## Friday, April 17, 2015

### The statistics of bonus free throws

Questions on Bonus Free Throws

In basketball a team gets bonus free throws when the other team commits a large number of fouls.   The first shot is crucial when a team is in the bonus situation because the player can take the second shot only if he makes the first shot.

Bonus free throws are a bit more complicated than regular free throws.   One regular free throw can be described by a binary variable.   The sum of the binary variables is binomially distributed.     A bonus free throw has three out comes 0, 1, or 2 makes.   The sum of two bonus situations has four outcomes 0, 1, 2, 3, or 4 makes.  The sum of four independent regular free throw shots has outcomes of 1 to 4 makes but expected makes are higher for the person who takes four regular shots than for the person who takes 2 bonus situations.

I’ve written three posts on the statistics explaining bonus free throws.   The posts utilize concepts pertaining to probability distribution functions, independent events, expected value and variance.  I hope they are useful to you.

What is the probability that the player will make 0, 1, or 2 free throws when a player is fouled and the team is in a bonus situation?  What is the expected number and variance of shots made?  What is the probability that the player makes at least one free throw in the two situations?  Evaluate this situation for a player with a 60% likelihood of making a free throw and a 80% likelihood of making a free throw?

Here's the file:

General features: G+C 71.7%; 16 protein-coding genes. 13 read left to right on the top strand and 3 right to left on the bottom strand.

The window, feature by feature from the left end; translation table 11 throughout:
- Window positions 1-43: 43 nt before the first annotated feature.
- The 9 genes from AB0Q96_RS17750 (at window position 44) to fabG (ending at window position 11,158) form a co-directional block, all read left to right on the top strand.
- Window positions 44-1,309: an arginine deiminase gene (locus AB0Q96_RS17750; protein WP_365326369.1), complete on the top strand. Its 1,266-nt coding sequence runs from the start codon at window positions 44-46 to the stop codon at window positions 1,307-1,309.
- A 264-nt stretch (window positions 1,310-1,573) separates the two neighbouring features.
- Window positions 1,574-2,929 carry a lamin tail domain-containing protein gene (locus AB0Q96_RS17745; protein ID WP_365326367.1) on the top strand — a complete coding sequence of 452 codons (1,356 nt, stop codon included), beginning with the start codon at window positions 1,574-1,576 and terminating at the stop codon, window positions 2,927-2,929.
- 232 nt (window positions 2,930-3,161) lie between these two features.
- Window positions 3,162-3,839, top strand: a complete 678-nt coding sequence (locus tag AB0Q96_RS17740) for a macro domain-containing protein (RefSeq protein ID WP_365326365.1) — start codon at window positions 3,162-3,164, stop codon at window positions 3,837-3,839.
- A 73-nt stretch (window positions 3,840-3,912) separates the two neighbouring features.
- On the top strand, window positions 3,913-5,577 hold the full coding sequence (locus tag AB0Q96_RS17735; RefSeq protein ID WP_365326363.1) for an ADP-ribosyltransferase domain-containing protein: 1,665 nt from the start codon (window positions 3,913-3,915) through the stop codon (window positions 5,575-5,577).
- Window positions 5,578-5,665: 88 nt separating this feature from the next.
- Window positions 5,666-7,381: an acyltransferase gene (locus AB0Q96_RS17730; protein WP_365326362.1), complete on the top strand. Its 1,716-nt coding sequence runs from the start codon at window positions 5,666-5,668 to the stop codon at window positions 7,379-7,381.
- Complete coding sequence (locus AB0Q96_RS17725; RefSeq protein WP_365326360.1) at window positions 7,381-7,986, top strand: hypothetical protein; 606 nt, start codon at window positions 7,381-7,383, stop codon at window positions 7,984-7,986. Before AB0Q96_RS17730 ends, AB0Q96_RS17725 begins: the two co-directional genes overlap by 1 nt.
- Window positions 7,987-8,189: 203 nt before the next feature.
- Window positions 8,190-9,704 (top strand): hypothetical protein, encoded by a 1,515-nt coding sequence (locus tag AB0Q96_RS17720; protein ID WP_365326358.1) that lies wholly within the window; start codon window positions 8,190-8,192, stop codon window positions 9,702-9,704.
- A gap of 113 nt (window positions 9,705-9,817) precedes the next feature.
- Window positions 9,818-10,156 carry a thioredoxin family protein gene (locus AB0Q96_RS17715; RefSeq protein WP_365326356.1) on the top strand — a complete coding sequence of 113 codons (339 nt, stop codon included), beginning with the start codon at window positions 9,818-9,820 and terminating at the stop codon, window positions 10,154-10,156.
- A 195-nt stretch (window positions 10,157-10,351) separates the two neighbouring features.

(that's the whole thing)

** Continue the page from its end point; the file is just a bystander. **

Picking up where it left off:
Consider two basketball situations.   Situation one is a player with four guaranteed free throws.  Situation two is a player with two bonus free throw situations.  (Recall that under the bonus the player needs to make the first shot to get the second shot.)  What are the possible outcomes in terms of shots made and the likelihood of made shots in the two situations?   Evaluate these two situations under the assumption that each free throw is independent and identically distributed.   Evaluate the situations for two free throw shooters, one with a sixty percent likelihood of making each shot and the other with a eighty percent success rate.

What is the expected number and variance of free throw makes for a person with 5 bonus free throw opportunities and for a person with 10 regular (not in bonus)  free throw opportunities?    Provide calculations for a 60 percent free throw shooter and a 90 percent free throw shooter?

The people who like this post might also find my book Statistical Applications of Baseball useful.